A Change In His Attitude Toward Slavery
10th of 45 excerpts from Lincoln by David Herbert Donald:
Largely perfunctory, Lincoln's  eulogy on Henry Clay came alive only in its final paragraphs. Of the hundreds of funeral addresses on the Kentucky statesman, Lincoln's was one of the very few to explicitly dealt with Clay's views on slavery. Clay "did not perceive, that on a question of human right, the negroes were to be excepted from the human race," Lincoln announced; consequently, "he ever was, on principle and in feeling, opposed to slavery." Because Clay (photo, right) recognized that it could not be "at once eradicated, without producing a greater evil," he supported the efforts of the American Colonization Society to transport African-Americans back to Africa and served for many years as president of that organization.
Endorsing Clay's views on colonization, Lincoln revealed a change in his own attitude toward slavery. He had all along been against the peculiar institution, but it had not hitherto seemed a particularly important or divisive issue, partly because he had so little personal knowledge of slavery. But in Washington his strongly antislavery friends in Congress, like Joshua F. Giddings and Horace Mann (photos below, left and right), helped him see the atrocities that occurred every day in the nation's capital were the inevitable results of the slave system. As Lincoln's sensitivity to the cruelty of slavery changed, so did his memories. In 1941, returning from the Speed plantation, he had been amused by the cheerful docility of a gang of African-Americans who were being sold down the Mississippi. Now, reflecting on that scene, he recalled it as "a continual torment," which crucified his feelings. . . .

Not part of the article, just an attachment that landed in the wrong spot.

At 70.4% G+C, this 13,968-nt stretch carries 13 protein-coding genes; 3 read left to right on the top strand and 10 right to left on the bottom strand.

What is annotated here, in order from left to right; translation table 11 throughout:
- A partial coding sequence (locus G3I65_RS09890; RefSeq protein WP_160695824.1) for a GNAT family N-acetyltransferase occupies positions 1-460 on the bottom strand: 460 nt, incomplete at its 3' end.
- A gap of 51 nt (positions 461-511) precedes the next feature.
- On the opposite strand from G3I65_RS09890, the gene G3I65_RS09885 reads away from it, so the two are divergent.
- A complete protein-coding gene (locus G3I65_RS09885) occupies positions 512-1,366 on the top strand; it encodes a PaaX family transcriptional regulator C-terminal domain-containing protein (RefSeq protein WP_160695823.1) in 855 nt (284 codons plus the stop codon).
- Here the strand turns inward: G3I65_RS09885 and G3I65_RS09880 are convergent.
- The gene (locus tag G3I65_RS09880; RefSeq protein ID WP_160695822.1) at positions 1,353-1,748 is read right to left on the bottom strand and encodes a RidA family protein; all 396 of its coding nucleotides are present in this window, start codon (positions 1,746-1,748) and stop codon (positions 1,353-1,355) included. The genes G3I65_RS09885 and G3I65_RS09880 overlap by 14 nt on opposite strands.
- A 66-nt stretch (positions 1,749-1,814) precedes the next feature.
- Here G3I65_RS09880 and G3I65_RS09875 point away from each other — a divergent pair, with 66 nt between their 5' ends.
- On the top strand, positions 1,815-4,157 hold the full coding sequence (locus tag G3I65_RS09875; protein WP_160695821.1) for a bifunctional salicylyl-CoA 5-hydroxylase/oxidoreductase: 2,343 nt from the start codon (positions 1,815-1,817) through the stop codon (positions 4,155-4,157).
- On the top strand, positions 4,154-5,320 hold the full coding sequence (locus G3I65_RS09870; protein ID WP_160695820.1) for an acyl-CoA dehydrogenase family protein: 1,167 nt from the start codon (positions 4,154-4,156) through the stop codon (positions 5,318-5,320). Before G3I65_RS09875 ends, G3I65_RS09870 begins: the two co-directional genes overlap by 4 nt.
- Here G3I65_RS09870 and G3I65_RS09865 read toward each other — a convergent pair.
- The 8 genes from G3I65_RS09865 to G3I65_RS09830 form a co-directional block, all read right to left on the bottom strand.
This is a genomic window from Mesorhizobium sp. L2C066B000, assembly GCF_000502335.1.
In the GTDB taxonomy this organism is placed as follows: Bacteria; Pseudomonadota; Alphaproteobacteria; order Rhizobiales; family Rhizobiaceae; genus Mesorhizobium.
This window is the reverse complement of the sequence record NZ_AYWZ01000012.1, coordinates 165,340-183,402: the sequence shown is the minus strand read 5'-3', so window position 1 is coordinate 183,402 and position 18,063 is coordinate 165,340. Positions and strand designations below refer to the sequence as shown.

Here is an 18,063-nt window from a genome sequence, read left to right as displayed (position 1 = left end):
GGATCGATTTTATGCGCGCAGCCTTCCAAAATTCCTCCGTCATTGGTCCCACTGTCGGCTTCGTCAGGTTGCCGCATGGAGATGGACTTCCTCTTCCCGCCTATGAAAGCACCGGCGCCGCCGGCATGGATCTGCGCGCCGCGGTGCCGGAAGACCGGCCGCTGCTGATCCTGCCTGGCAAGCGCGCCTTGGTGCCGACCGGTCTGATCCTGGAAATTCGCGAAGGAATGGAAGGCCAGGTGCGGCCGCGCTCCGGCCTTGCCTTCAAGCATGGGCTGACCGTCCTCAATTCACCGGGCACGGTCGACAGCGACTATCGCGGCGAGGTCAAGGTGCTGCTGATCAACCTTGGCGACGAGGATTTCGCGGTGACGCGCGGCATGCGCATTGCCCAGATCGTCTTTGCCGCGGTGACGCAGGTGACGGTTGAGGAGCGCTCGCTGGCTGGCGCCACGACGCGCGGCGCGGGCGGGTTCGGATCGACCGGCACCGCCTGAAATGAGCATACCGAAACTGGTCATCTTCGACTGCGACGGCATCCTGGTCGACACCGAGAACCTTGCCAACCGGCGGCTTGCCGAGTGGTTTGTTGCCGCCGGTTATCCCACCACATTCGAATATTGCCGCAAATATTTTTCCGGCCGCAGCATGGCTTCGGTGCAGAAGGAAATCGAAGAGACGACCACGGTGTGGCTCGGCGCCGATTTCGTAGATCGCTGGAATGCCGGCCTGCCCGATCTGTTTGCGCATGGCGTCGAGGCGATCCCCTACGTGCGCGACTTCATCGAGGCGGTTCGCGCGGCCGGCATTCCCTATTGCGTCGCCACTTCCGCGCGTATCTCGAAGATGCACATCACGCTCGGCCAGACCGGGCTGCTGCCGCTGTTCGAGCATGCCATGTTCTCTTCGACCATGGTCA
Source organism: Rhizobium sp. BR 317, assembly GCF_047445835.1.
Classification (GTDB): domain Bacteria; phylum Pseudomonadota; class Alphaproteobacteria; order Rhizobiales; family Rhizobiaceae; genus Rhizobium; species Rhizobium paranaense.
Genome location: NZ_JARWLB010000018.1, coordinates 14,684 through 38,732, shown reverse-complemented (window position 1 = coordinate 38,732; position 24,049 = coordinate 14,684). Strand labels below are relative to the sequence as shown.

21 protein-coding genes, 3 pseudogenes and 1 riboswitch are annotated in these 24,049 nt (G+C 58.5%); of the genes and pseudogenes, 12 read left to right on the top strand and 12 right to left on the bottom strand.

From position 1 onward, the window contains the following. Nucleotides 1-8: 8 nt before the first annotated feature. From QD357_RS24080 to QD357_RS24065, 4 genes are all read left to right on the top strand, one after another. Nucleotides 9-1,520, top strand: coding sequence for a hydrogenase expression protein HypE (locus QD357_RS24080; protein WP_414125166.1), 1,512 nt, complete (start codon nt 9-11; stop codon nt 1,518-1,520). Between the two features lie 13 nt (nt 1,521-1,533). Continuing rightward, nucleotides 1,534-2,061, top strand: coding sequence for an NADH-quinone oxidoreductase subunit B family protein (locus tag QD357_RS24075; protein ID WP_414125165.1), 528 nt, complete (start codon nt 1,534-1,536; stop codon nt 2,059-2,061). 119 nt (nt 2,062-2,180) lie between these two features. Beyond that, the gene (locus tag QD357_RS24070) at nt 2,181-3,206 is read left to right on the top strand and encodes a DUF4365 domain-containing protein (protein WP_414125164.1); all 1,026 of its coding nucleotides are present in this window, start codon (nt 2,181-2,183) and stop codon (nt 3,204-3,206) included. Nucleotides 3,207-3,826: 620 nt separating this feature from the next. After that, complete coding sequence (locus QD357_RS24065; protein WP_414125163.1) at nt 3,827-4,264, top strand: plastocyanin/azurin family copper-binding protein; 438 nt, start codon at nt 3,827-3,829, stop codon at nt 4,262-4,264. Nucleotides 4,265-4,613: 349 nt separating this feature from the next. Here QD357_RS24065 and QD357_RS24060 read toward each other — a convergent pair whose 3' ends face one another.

Lincoln looked for a rational way to deal with the problems caused by the existence of slavery in a free American society, and he believed he had found it in colonization. Like Clay and Chief Justice John Marshall, who belonged to the American Colonization Society, he became convinced that transporting African-Americans to Liberia would defuse several social problems. By relocating free Negroes from the United States -- and, at least initially, all those transported were to be freedmen -- colonization would remove what many white Southerners considered the most disruptive elements in their society. Consequently, Southern whites would more willingly manumit their slaves if they were going to be shipped off to Africa. . . .
The plan was entirely rational -- and wholly impracticable. American blacks, nearly all of whom were born and raised in the United States, had not the slightest desire to go to Africa; Southern planters had no intention of freeing their slaves; and there was no possibility that the Northern states would pay the enormous amounts of money required to deport and resettle millions of African-Americans.